Filipina singer-songwriter Clara Benin approaches dreamy teen romance with emotional candidness on her new single “Affable Dork”—out today via OFFMUTE.
Taking surprising new directions as it examines the delicate balance between infatuation and fantasy, the rising folk-pop artist’s new song brings a beloved fictional character to life, only to realize that some things don’t really work the way we want it to be.
Benin adds, “the song is about the thought process of a girl overthinking her relationship with an affable dork because she feels unworthy of his attention. As you navigate a complete picture of the story, you later on realize that fantasies only remain as such and don’t translate to reality.”
The track is inspired by coming-of-age classics with sharp satirical bite, from Ruby Sparks and Stranger Than Fiction to anything helmed by John Hughes. “I’ve always been fond of coming-of-age films and books,” says Benin. “I think that when you’re head over heels over someone, you start to romanticize your relationship like you’re in a cute romcom.”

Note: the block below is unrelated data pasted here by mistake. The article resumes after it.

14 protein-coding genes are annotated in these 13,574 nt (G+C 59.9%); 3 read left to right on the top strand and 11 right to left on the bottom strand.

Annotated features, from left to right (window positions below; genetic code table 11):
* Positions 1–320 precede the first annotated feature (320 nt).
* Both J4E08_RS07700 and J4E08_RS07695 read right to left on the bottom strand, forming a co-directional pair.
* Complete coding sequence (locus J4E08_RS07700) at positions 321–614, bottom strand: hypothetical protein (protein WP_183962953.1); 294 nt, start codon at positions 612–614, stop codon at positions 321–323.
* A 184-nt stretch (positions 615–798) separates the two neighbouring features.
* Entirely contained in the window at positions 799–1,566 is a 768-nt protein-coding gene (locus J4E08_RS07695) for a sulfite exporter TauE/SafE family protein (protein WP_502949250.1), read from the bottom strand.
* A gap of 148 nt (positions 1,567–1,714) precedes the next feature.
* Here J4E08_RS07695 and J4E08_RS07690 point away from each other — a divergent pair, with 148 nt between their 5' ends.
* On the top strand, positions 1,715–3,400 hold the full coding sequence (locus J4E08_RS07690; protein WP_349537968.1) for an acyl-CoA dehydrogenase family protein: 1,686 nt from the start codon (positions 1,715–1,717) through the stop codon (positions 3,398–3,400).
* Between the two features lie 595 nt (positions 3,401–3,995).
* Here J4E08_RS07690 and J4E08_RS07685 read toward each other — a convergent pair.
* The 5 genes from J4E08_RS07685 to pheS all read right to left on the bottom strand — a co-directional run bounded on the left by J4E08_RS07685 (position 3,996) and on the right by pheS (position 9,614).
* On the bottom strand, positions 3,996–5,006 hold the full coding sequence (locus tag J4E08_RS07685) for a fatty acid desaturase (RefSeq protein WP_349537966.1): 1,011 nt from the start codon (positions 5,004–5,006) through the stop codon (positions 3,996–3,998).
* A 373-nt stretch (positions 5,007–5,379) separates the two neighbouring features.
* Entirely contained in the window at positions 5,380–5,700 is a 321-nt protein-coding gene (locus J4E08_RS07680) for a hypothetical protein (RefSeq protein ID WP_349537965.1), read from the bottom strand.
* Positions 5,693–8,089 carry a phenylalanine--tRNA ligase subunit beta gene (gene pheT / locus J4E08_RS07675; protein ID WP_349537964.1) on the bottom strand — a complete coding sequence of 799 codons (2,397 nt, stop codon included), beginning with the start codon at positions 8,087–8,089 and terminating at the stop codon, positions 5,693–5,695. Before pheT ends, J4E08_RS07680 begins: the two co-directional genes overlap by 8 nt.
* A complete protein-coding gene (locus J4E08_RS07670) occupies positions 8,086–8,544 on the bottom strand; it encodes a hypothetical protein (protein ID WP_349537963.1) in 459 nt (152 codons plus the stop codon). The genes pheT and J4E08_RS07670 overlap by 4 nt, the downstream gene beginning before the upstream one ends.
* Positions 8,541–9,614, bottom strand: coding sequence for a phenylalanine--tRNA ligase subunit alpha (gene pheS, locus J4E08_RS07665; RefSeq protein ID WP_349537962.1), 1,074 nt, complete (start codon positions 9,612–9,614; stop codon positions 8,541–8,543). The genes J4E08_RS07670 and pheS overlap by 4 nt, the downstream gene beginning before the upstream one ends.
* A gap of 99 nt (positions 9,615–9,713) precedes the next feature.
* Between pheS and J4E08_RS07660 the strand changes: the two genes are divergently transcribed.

Delivered with stripped-down eloquence and jazzy pop elements, “Affable Dork” sounds like something you’d hear in the background of a French bar or café, made more compelling by The Ringmaster’s sublime production. It’s arranged by frequent collaborator Gabba Santiago, with Chico Macorol on drums and Miko Villena on upright bass.
The release of “Affable Dork” comes with a music video shot in Enchanted Kingdom. Capturing the tone of the material with magical-realist trickery and romantic sweetness, the MV, according to director Simon Te, is about “finding all the parts that you hate about a person and realizing that you’re just like that too.” Te further explains, “You try to reject and push the ideas away thinking that these traits/quirks are beneath you when in reality, the apple doesn’t fall far from the tree.”
Summer Puertollano, the co-director behind the visual narrative of “Affable Dork” compares the song to a “fragile, almost surreal, innocence kind of love.” She adds, “the music video is an interpretation of, and response to the track: a mix of the feelings that it brings, and the playful and somewhat comforting writing of Clara.”
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